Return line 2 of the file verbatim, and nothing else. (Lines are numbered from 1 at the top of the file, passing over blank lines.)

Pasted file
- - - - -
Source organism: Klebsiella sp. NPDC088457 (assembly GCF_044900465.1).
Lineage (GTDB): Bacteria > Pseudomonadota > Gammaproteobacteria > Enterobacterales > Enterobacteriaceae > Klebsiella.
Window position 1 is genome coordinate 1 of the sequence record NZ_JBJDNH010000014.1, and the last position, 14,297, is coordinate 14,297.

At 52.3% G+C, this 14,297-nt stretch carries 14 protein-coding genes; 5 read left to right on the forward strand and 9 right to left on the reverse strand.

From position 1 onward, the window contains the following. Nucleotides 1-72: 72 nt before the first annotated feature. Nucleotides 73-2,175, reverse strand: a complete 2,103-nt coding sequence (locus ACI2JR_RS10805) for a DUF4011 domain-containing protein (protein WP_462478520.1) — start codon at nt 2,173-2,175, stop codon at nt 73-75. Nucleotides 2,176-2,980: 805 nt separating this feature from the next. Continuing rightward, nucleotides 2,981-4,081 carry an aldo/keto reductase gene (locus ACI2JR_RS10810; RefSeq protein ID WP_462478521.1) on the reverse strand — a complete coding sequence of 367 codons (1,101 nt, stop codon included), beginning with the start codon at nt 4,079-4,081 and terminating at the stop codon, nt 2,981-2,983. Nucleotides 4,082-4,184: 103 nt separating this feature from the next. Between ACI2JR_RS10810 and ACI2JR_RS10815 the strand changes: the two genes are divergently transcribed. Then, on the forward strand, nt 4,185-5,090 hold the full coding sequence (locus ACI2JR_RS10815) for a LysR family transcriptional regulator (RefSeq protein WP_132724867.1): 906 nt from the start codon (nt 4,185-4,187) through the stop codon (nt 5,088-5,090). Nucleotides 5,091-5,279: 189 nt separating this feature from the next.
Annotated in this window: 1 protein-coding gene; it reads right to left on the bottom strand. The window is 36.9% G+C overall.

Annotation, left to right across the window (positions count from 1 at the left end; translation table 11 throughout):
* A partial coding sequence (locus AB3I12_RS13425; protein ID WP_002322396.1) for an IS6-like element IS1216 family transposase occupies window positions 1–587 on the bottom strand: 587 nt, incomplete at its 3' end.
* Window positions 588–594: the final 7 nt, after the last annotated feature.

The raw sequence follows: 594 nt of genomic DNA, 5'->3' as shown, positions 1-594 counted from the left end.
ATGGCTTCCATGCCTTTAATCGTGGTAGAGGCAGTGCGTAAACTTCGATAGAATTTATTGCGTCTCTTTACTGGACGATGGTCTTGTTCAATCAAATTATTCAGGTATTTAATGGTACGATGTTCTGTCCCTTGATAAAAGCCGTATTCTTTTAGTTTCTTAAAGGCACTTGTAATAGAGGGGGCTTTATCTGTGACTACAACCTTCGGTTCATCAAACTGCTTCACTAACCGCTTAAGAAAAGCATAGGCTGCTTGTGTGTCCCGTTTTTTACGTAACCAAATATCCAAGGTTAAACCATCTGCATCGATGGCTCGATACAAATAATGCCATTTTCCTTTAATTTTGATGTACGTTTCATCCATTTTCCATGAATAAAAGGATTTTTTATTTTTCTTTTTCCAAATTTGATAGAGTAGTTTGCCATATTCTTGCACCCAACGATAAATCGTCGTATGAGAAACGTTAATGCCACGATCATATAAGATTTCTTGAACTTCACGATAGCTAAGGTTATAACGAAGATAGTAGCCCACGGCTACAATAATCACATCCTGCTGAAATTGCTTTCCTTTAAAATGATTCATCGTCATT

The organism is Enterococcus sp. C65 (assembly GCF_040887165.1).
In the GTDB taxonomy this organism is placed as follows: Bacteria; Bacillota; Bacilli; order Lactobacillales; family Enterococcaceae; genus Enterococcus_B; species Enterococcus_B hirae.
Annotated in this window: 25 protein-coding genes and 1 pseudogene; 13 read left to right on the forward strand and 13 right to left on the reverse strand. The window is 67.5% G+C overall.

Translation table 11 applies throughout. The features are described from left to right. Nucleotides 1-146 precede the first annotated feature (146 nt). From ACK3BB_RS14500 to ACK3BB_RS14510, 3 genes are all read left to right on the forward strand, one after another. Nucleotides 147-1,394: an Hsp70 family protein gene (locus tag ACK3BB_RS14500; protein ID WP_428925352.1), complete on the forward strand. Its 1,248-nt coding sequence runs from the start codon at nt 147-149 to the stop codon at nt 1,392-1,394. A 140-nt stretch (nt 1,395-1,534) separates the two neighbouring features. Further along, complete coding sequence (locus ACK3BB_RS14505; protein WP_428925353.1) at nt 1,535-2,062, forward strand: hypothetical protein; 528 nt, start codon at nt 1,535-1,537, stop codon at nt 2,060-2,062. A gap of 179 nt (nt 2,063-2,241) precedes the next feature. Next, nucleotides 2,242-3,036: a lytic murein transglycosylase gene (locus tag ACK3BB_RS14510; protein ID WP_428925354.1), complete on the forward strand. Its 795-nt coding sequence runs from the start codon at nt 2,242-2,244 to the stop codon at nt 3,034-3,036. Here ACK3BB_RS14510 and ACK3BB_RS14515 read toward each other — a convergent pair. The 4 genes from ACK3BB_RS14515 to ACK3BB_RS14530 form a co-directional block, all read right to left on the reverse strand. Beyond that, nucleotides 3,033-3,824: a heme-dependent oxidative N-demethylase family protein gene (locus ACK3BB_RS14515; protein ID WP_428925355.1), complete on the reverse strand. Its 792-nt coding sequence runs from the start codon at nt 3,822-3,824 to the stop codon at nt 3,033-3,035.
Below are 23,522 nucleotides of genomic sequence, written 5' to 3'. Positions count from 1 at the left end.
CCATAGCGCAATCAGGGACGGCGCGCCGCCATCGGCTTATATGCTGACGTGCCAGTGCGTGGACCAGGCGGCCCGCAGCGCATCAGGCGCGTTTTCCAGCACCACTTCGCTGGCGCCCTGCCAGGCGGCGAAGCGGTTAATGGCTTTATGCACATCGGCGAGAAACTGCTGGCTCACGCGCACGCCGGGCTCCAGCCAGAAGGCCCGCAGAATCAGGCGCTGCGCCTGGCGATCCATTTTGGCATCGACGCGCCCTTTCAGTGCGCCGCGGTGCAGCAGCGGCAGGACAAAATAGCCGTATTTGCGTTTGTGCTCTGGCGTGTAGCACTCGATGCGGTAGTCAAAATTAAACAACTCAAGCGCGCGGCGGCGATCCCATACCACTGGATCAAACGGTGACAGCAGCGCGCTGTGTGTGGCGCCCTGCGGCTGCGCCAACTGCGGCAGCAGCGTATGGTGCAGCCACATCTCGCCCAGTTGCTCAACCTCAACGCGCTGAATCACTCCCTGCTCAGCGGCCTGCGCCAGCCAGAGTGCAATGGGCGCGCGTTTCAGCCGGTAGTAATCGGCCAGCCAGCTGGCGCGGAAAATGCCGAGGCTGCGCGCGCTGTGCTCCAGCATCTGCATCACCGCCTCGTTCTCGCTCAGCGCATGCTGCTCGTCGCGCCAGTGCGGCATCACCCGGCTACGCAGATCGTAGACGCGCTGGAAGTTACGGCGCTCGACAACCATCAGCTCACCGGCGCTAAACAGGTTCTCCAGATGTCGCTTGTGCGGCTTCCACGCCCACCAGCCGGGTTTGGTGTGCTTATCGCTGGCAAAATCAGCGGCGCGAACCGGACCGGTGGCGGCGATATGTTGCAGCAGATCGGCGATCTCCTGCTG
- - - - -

Lineage (GTDB): Bacteria > Pseudomonadota > Gammaproteobacteria > Enterobacterales > Enterobacteriaceae > Klebsiella.